How can you make your drive to the trailhead as clean and green as possible?
One of the leading candidates to replace fossil fuels has been around as long as the cars that use them. Biofuels were Henry Ford’s original plan for fuel for his Model Ts car. But large petroleum deposits kept gasoline and diesel much cheaper, and biofuels were soon forgotten.
The gasoline and diesel that cars run on today are actually 300-million-year-old biofuels—dead plants that were buried and compressed over eons. The biofuels that are being considered to replace these fossil fuels are just plants grown today.
Much of the gasoline used today is already blended with a biofuel called ethanol, which can be made from different types of plants such as corn and cane sugar. Ethanol is made usually made using chemical reactions, fermentation, or heat to break down starches and sugars found in plants.
In countries such as Brazil, many cars run on 100 percent ethanol that they get from cane sugar. In Europe, biodiesels made from palm oil are widely used.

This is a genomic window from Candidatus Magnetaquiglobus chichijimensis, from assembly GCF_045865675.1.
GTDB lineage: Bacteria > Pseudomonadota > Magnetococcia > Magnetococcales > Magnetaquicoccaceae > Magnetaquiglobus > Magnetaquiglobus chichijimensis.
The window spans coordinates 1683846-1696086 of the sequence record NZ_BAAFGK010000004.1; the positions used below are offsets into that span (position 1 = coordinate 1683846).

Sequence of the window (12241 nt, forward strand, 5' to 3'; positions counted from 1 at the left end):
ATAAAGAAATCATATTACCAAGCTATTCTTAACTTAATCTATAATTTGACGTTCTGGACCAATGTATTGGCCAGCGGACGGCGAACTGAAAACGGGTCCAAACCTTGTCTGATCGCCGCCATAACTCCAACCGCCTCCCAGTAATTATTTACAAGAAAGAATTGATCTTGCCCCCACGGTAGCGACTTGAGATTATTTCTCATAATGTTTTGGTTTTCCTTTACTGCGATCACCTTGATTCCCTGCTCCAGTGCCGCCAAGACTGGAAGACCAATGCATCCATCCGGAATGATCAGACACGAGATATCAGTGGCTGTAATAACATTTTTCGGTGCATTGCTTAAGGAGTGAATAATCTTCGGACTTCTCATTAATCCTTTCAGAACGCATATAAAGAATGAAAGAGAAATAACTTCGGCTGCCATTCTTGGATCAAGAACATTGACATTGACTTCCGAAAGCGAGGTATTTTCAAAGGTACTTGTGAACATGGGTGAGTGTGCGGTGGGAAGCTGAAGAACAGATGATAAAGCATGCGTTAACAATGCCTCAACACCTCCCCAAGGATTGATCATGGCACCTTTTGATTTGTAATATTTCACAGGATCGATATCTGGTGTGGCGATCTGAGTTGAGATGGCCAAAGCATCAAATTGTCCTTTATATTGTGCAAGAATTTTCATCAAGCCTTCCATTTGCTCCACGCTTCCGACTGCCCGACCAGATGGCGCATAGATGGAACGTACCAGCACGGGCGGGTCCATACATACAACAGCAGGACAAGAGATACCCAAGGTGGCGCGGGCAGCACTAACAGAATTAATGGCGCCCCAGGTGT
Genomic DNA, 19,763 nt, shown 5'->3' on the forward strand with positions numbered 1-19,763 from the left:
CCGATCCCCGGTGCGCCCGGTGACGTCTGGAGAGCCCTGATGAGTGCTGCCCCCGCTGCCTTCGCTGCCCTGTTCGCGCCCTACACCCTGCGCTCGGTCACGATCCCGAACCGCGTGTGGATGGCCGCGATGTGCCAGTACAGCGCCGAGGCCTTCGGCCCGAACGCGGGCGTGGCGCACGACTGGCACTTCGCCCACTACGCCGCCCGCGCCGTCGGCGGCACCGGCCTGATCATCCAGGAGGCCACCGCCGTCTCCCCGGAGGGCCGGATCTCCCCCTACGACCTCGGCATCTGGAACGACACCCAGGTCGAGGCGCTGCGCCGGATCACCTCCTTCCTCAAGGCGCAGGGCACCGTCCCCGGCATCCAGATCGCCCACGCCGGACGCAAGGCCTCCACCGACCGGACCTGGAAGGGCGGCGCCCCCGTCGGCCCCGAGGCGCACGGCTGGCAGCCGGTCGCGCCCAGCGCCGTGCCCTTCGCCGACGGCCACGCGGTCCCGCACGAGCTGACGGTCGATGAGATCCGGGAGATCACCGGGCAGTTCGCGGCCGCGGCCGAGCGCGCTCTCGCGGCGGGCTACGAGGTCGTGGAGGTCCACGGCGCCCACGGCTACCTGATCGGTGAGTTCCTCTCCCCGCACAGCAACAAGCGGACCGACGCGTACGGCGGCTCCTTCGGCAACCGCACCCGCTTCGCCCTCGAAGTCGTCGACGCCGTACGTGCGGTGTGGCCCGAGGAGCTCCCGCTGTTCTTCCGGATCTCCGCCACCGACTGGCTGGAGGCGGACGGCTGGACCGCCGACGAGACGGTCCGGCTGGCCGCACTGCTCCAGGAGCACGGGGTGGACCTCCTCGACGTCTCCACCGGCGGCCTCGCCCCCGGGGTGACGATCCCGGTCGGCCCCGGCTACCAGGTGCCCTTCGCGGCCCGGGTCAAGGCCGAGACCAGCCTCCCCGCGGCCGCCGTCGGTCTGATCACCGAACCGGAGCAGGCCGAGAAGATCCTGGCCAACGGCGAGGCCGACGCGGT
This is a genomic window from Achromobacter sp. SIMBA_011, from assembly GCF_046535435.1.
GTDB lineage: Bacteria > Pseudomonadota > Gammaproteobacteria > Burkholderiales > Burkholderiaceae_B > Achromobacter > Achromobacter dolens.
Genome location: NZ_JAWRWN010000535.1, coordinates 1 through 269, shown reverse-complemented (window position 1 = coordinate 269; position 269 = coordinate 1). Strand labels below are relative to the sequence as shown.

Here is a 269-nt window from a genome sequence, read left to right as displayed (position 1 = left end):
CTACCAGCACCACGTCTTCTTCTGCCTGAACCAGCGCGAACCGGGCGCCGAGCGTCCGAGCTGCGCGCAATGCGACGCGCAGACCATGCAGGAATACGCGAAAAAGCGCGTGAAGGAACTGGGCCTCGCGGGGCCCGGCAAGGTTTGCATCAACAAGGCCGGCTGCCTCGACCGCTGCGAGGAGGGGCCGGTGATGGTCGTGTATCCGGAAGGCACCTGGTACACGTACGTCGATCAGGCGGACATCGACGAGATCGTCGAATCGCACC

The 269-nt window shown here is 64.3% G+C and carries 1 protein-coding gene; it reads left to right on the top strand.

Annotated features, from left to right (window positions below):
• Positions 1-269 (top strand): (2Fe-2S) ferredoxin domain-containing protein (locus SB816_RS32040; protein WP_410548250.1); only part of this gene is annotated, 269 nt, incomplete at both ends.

Cars are one of the main contributors to carbon dioxide pollution in our earth’s atmosphere, but with the growing of plants for biofuels, these plants can absorb much of the carbon dioxide released by automobiles. Possibly the biggest perk to biofuels is that they are easily renewable. The airline industry is also looking for cleaner emissions and considering biofuels to replace their current jet fuels.
However, here are some drawbacks. The entire process of growing plants and breaking them down into biofuel requires a large amount of energy. Many scientists have calculated that the production of corn-based ethanol actually uses more energy than it generates. Other concerns about biofuels are the impacts of growing and harvesting large plantations of these plants. Often rain forests are clear cut for palm oil plantations to provide biofuel.
Many believe using non-food grasses, algae, or biomass—termed second-generation or advanced biofuels—could be better solutions than using corn or cane sugar for ethanol production.
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